Arafat Plans Declaration of War of Liberation
The day US Middle East envoy Anthony Zinni returned to the region, debkafile‘s Palestinian sources quoted Yasser Arafat as confiding to his intimates that he was drafting his most important speech in two decades: a declaration of the Palestinian War of Liberation.
He promised to wait until after retired general Zinni had left, adding: “There’s a limit to our patience!” From Arafat’s point of view, US peace and ceasefire initiatives have all been wasted enterprises – whether Camp David, Taba, Paris, Cairo, Sharm el-Sheikh, or the Tenet ceasefire proposal and the Mitchell blueprint – and he would make envoy Zinni admit failure.
Arafat believes his declaration will fire up the Palestinian and Arab masses and draw them into a new cycle of hostilities against Israel.
What Arafat is smarting under most, aside from the loss of his own masses’ enthusiasm for the struggle, is the desertion of Arab leaders. None are rushing to rescue him from his state of confinement in Ramallah and international isolation. Egyptian president Hosni Mubarak, Jordanian King Abdullah and Gulf and Saudi leaders have not even made courtesy phone calls in sympathy with his plight.
The Israelis do not bother to conceal that their tanks are merely churning mud as a polite gesture for Zinni rather than seriously relaxing their closures of Palestinian cities. The 10 yards they pulled back Thursday are easily covered when he leaves. Israeli tanks remain within sight of Arafat’s headquarters in Ramallah. Israel promises to keep them there until the Palestinians hand over the murderers of cabinet minister Zeevi. Raids into Palestinian territory to round up suspected terrorists also continues unabated.
But the most painful slap in the face was delivered by Arab League secretary general Amr Moussa, who as Egyptian foreign minister was the most fervent champion of Arafat’s Intifada. In comments still echoing round the Arab world, Moussa declared last week that it was time for Arafat and the Palestinians to realize they had become incidental to current history and “no longer of interest in the Arab world”, which faces more acute problems. He reflected an Arab consensus when he urged the Palestinians to give up their battle for a final-status peace treaty with Israel and settle for the most they could get: a limited interim accord.
Blows from Washington are coming thick and fast on Arab heads, in the form of new appointments that signal a sharp about-turn from President Clinton sympathetic consideration of Arab viewpoints. One such appointment is that of the hawkish State Department official John Bolton as secretary of state for arms control and international security affairs – over the objections of secretary of state Colin Powell. A strong opponent of regional and international treaties on these issues and advocate of bilateral US ad hoc agreements with individual countries, his appointment means that the Bush administration has turned its back on Egyptian-led Arab demands to make Israel sign the nuclear non- proliferation treaty and accept nuclear disarmament in the Middle East.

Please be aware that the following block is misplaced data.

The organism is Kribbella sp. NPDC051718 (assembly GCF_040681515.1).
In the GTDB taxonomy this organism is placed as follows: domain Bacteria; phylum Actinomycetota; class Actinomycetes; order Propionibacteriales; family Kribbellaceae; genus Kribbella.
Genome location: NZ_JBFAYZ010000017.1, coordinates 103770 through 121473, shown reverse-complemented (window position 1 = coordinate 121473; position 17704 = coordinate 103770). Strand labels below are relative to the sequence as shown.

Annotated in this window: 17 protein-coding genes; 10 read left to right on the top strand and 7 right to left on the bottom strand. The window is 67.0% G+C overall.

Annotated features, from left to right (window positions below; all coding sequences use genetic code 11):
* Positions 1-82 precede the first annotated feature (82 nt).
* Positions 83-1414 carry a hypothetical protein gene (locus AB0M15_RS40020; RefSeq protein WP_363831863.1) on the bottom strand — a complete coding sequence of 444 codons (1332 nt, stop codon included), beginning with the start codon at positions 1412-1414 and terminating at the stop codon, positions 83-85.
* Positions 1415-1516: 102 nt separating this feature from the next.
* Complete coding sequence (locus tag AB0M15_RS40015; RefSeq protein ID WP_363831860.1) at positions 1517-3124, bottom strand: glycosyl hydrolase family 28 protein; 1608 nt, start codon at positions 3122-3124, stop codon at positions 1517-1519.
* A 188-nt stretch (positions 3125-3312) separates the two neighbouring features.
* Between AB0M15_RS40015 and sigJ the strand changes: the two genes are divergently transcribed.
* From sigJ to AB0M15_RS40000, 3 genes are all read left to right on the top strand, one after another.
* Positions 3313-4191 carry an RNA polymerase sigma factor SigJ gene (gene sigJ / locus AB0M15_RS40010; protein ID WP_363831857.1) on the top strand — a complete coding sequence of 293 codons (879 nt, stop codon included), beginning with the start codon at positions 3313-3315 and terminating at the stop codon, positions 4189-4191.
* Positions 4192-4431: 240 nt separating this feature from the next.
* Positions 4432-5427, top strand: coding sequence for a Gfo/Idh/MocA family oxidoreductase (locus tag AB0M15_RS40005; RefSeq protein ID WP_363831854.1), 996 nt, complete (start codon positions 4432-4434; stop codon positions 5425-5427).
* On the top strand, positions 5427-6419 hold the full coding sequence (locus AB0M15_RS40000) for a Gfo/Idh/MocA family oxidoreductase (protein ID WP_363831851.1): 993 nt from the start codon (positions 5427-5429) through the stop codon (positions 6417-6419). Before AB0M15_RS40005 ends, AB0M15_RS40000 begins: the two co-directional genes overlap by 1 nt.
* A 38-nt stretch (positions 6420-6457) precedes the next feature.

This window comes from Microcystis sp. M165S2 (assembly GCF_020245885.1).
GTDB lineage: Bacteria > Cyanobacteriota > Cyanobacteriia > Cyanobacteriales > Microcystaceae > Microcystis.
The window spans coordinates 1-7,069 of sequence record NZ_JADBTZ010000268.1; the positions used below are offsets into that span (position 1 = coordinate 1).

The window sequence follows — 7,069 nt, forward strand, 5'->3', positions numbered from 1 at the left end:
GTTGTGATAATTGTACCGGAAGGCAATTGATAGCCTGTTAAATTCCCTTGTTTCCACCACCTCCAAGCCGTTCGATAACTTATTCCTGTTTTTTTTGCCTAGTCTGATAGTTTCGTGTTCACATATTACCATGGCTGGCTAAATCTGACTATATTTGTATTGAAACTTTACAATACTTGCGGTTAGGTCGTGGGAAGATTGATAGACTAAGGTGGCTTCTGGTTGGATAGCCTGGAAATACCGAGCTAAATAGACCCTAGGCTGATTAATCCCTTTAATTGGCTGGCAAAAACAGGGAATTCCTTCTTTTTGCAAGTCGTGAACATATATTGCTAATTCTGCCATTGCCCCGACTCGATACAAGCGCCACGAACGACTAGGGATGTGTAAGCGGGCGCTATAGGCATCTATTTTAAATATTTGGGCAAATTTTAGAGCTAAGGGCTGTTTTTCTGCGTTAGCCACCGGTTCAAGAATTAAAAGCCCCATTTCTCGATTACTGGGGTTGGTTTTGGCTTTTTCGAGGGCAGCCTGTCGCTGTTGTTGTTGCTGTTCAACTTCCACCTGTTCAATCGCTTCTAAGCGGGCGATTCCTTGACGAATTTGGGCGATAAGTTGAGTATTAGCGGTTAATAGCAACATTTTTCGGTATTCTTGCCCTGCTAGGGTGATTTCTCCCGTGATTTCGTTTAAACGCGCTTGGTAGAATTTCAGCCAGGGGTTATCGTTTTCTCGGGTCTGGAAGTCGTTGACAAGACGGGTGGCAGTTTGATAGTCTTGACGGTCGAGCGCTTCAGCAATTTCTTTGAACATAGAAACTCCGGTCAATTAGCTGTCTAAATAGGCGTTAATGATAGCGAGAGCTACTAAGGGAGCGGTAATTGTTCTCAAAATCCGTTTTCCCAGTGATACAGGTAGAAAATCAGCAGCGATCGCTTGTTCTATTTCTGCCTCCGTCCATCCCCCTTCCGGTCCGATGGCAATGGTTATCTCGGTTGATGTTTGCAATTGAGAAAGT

United States will henceforth deal directly with Israel on such issues, bypassing regional Arab involvement.
Arab leaders are also disturbed by the loss of another Clinton holdover, Bruce Reidel, as head of the US National Security Council’s Middle East desk. The Sharon government will not mourn his loss. Reidel was the hand behind many an Israeli media campaign alleging US pressure on Israeli Prime Minister Ariel Sharon to make concessions to the Palestinians in the interests of keeping an Arab coalition lined up behind US policies. Reidel is replaced by Zalmay Khalilzad, an Afghan-American who has had little to do with the Israeli-Palestinian conflict. In 1998, Khalilzad co-signed a letter to Clinton, calling on him to topple Iraqi leader Saddam Hussein. His emphasis is expected to focus on Afghanistan – not Palestine.
Moussa knew what he was talking about when he spoke of the Palestinian issue’s weakened impact in the world arena.
Closer to home, Jordan’s King Abdullah fired his military intelligence chief, General Zahar al-Fawaz, in a surprise move that astounded its object. His replacement is General Tahseen Shrdum, a Circassian of Chechen descent, who served on the Jordanian teams that drew up Jordan’s peace treaty with Israel. This changeover is a blatant strengthening of the pro-Israeli element in Jordanian military intelligence – and reflects the Jordanian monarch’s determination to keep up with the fast-moving Middle East changes reflected in debkafilereporting in recent weeks.
The new appointments in Washington, Amr Moussa’s change of face, King Abdullah’s posture – all fit into the new picture presaged by Sharon when he declared Yasser Arafat irrelevant. They have all closed ranks, placing the Palestinian leader under both physical and diplomatic siege. He can either toe the American line by genuinely rooting out terror and turning his back on violence or see his cause sinking ever deeper into irrelevance.
But Arafat being Arafat, he is far more likely to make one more desperate throw and force Palestinian and Israeli to endure the ultimate act of terror of what he calls the Palestinian War of Liberation.